This post is part of a L’appel Du Vide feature, Misadventure Mondays. In each segment, I’ll ask one of my favorite travel bloggers to share one of their Travel Misadventures. This Monday, Dave Dean from What’s Dave Doing and Too Many Adapters shares his tale of loosing his passport while traveling.
Tell me a little about yourself and your current trip:
I was born and grew up in a small town in New Zealand, and it feels like I have been trying to get as far away from it as I can ever since! I’ve been travelling on and off for nearly 15 years now, and have no plans to stop. My current trip started six months ago, and I’ve spend nearly all of that time in Thailand. I’m about to head to Europe, the US and Middle East for the next six months, which will be an exciting – if expensive – change of pace! I’m now travelling indefinitely, so have no return date. I don’t even know where I’d return to if I had to!
Describe your travel style:
I’d probably best describe it as backpacker/flashpacker. I’ve carried a backpack my entire adult life and will opt for the 24 hour bus ride instead of 2 hours on a plane to save a few bucks, but I’ll also upgrade to a private room in a hostel sometimes if I’m sick of spending every night in 20 person dorms. I don’t bother much with guidebooks etc these days, and travel far more slowly than I used to. A week in one place is a bare minimum – a few months is much better.
What’s been your best/worst travel misadventure? Tell me about where you were, who you were with, and what happened.
Well I wrote a post about some of the stupid things I’ve done while travelling – and could probably fill an entire book – but the one that most sticks in my mind is the time I left my passport on a bus in Vietnam. It wasn’t even the first time I had done it – it happened several years earlier in Hawaii too – but it was much more traumatic this time. I was travelling by myself, on an overnight bus from Saigon to Nha Trang, and somehow when I jumped off in the morning my passport didn’t come with me.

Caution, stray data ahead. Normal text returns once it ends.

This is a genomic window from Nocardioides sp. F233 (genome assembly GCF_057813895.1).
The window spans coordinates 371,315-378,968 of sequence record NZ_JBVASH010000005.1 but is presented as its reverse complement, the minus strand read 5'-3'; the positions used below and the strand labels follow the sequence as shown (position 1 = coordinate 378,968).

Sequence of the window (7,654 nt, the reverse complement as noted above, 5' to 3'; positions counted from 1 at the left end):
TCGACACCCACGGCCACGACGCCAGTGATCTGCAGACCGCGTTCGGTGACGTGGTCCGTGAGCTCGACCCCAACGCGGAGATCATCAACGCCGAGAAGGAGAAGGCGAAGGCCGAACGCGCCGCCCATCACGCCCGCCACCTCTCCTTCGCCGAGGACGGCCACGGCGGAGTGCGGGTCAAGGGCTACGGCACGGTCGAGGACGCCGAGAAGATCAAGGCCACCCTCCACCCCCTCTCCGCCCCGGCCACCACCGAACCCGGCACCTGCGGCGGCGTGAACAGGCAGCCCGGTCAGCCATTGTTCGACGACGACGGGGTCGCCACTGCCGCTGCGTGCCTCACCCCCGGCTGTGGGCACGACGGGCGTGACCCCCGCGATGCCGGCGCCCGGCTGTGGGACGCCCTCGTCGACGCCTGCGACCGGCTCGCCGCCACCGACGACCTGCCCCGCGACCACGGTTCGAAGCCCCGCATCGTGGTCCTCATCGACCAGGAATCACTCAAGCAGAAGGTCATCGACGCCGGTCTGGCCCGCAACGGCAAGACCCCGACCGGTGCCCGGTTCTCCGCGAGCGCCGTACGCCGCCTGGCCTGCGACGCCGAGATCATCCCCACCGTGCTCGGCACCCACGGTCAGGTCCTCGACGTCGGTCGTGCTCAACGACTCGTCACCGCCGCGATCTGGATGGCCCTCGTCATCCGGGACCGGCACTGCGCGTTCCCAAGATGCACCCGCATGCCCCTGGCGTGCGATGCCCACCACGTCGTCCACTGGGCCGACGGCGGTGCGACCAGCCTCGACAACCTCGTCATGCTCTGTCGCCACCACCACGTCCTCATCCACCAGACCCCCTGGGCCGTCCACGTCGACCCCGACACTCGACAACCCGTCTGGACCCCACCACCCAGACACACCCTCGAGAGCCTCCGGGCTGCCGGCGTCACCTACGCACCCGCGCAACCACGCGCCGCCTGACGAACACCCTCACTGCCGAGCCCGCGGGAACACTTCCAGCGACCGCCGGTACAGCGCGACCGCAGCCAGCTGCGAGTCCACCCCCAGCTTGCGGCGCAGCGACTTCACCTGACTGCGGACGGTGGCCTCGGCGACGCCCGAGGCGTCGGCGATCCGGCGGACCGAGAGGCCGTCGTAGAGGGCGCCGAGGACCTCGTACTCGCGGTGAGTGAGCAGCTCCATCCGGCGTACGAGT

By the time I realised and went back, the bus had gone and nobody nearby seemed to know anything about it. Had it not been for a helpful moto-scooter taxi driver there is no way that I would ever have got it back – I would have had to go back the 12 hours to Saigon, find the embassy and pay a small fortune to get a new passport. Not to mention waiting for however long it took to get it, in a country where you need a passport to even check into a guesthouse.
Even with my new friend’s help, it took several hours of riding around the city, many phone calls back to guesthouses and travel agents in Saigon, some nervous moments and a huge dose of luck, to finally retrieve it. Not an experience I ever want to repeat if I can help it.
What were the negative or positive outcomes of your misadventure?
The negative outcome was that I spent most of a day in Nha Trang getting stressed about my missing passport, and that my wallet ended up a bit lighter after paying my helpful driver for his assistance. The positive outcome was that I got my passport back at all, and my faith in humanity was restored after having being involved in a scam attempt back in Saigon a few days earlier.
What did you learn from this misadventure that you can share with other travelers?
Make sure that all of your valuables are exactly where you think they are as you leave the bus, train or plane. I had seen my passport literally two minutes before jumping down from my bunk bed, but I should have double-checked as I walked towards the door as well.
What’s the one other lesson you’ve learned on your trip that you wish you had known before you left?
Not so much on this trip, but in general – take a smaller bag. I started my travels with a 90 litre backpack and somehow managed to fill it right up. Now I use a 50 litre one and don’t feel that there is a single thing I need that I don’t have – in fact, I could probably go even smaller. The less weight I carry the easier my travels are, plain and simple.
Thanks Dave for sharing!
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